‘Victoria & Abdul’ Is Oblivious to the Horrors of the British Raj
‘Victoria & Abdul’ is the kind of denial that deserves a tight smack on its honoured face.
In 2016, a YouGov poll showed that 44 per cent of British people were proud of the British Empire, while only 21 per cent regretted that it had ever happened. The rest 23 per cent held neither view. The same poll also asked whether the British Empire was a good thing or bad: 43 per cent said it was good, while only 19 per cent said that it was bad. 25 per cent responded that it was neither.
It is quite clear that Stephen Frears, one of the most influential people in the British cultural landscape, belongs to the majority section in both the polls. His new directorial venture, Victoria & Abdul is a glorious reflection of the post-colonial melancholy that seem to envelop the residents of the UK, including migrants like Gurinder Chadha.
Frears’ film is based on the non-fiction book by Shrabani Basu, that chronicles the real-life friendship between Queen Victoria of the United Kingdom and Abdul Karim, an Indian Muslim servant. This film is a quasi companion piece to the 1997 film Mrs Brown (directed by John Madden) in which the Queen was younger, coming to terms with the sudden death of her husband and how a Scottish servant brings her back to life. In Victoria & Abdul, the queen is past the days of physical strength, and is at the tail end of her life. She snores during meals, is terribly cranky, and is almost warped into her own self. This time, an Indian servant comes to her aid, and she sprints back to jolly good mood.
When Judi Dench plays British royalty, she seems like she was born into it. After Elizabeth in Shakespeare in Love and Victoria in Mrs Brown, she again displays what a mighty talent she is. Despite a harsh exterior, the way she brings vulnerability and quirk on a wrinkled face, it’s not difficult to be wonderstruck.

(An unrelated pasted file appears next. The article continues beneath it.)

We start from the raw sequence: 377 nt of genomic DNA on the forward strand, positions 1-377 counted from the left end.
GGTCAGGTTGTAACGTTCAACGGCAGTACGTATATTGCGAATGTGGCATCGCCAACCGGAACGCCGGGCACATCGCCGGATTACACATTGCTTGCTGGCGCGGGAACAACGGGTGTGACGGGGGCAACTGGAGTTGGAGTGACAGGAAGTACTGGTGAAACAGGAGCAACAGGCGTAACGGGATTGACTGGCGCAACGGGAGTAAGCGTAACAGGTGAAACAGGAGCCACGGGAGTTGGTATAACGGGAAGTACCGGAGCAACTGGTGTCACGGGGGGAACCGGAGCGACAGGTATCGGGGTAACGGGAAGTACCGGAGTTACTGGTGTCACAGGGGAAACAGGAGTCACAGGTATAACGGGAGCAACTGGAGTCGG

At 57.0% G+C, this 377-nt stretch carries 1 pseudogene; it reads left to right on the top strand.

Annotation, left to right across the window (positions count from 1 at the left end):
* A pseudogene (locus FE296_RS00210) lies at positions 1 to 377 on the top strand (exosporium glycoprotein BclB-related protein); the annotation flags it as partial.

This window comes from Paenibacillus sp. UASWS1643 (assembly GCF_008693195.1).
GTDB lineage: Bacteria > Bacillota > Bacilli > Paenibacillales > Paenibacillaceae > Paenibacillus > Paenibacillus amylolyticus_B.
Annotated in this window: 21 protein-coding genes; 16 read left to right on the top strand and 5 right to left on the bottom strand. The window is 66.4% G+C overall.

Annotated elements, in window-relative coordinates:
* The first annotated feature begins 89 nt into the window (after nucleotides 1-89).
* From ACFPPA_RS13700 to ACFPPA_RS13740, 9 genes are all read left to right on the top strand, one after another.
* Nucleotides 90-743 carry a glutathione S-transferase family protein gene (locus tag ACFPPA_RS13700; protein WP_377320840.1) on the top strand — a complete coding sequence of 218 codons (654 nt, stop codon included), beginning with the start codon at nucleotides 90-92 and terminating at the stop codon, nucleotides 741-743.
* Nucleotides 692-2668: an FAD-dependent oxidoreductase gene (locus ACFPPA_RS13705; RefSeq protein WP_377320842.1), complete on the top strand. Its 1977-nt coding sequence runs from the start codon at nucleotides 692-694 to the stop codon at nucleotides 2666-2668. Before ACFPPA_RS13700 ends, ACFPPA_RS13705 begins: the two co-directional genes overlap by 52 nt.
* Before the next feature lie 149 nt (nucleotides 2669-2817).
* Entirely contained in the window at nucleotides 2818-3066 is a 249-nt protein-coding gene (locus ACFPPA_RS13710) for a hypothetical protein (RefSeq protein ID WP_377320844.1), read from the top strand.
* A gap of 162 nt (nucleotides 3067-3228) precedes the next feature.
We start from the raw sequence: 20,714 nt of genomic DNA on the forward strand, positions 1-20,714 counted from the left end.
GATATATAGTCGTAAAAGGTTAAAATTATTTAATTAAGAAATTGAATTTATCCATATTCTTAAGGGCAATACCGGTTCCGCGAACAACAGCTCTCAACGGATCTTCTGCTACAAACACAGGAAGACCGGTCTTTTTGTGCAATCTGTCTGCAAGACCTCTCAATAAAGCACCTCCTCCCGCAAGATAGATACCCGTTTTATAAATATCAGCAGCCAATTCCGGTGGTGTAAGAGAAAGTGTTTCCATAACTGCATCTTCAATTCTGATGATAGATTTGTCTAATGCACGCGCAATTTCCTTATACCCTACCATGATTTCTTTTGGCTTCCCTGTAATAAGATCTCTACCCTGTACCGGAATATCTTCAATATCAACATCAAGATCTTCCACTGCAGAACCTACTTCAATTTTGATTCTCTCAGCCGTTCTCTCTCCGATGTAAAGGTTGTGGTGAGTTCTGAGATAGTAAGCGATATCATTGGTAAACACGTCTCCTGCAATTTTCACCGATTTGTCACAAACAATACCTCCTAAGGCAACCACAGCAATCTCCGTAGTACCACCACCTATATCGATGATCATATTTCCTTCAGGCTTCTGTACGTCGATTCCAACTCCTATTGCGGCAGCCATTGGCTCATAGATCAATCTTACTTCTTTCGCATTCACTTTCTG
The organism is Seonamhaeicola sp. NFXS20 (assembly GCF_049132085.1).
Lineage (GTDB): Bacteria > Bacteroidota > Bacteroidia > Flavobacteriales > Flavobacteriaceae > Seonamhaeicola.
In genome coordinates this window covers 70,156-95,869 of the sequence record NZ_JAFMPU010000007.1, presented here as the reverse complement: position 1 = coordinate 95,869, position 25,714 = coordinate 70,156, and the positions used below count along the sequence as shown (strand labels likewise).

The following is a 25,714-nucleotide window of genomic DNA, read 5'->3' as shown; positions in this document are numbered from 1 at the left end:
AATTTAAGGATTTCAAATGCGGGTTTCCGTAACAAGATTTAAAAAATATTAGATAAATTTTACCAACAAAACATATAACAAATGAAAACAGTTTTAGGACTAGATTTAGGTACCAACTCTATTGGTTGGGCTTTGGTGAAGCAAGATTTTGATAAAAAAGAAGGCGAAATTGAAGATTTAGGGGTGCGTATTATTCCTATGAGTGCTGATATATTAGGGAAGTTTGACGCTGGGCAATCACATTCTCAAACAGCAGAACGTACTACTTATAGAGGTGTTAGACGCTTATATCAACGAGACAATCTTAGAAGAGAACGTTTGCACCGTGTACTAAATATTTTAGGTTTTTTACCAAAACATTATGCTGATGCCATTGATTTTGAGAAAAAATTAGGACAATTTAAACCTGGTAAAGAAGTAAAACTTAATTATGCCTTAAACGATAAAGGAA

But what was the strength of Mrs Brown, is essentially one of the failings of this film. While Madden built John Brown with a certain multidimensional lens, Frears’ film sculpts Abdul (Ali Fazal) with zero depth. He smiles, and prances around like an exotic pet from a far-flung country. He becomes the catalyst for the Queen to gain spiritual mysticism from the East, and that’s his only function. His wife and mother, brought to England by the Queen, are given no dialogues. His two-dimensionality is only about Taj Mahal, Urdu, carpets and the quality of a mango.
But the biggest crime of the film (mind you, it’s endless) is its deliberate whitewashing of the British colonial rule. From its very beginning, it brings a certain nostalgic lens into play. Abdul, when brought into the country, can’t believe his luck and literally kisses the feet of the monarch. If the Queen keeps on reminding people that she is the Empress of India, Abdul keeps reminding her how fortunate he is to be here, serving her majesty, in this great country.
The era in which the film is set, British Raj is already many decades old. But the Queen is absolved of all crimes of her rule, for she is completely naive about the barbaric realities of the colonial rule. Her character is that of only a monarch who is surrounded by racists and classists, who can’t stand her friendship with a lowlife. She is just amusing and kind.
What does Abdul think about the colonial rule? He, too, seems to be oblivious to the horrors of the British Raj. Not only does he refrain from speaking about the subjugation by his white masters in India, he doesn’t seem to flinch when his fellow servant Mohammed (Adeel Akhtar) dies the miserable death of a captive slave. He is just too delighted to have the great privilege of serving these glorious people.
The closing scene of the film in which Abdul, back in India, kisses the statue of the monarch with the Taj Mahal in the backdrop, cements the poisonous streak of the film.
Frears keeps glossing over crimes of the British Empire in favour of a sentimental feel-good film, to make people wistful about the days of yore, when his great ancestors ruled the world. If Frears, supposedly one of the enlightened living beings in British culture, feels proud about the crimes of his forefathers, it speaks a great deal about the failure of education in race-lore.
This is the kind of denial that deserves a tight smack on its honoured face.
(The writer is a journalist, a screenwriter, and a content developer who believes in the insanity of words, in print or otherwise. He tweets @RanjibMazumder)
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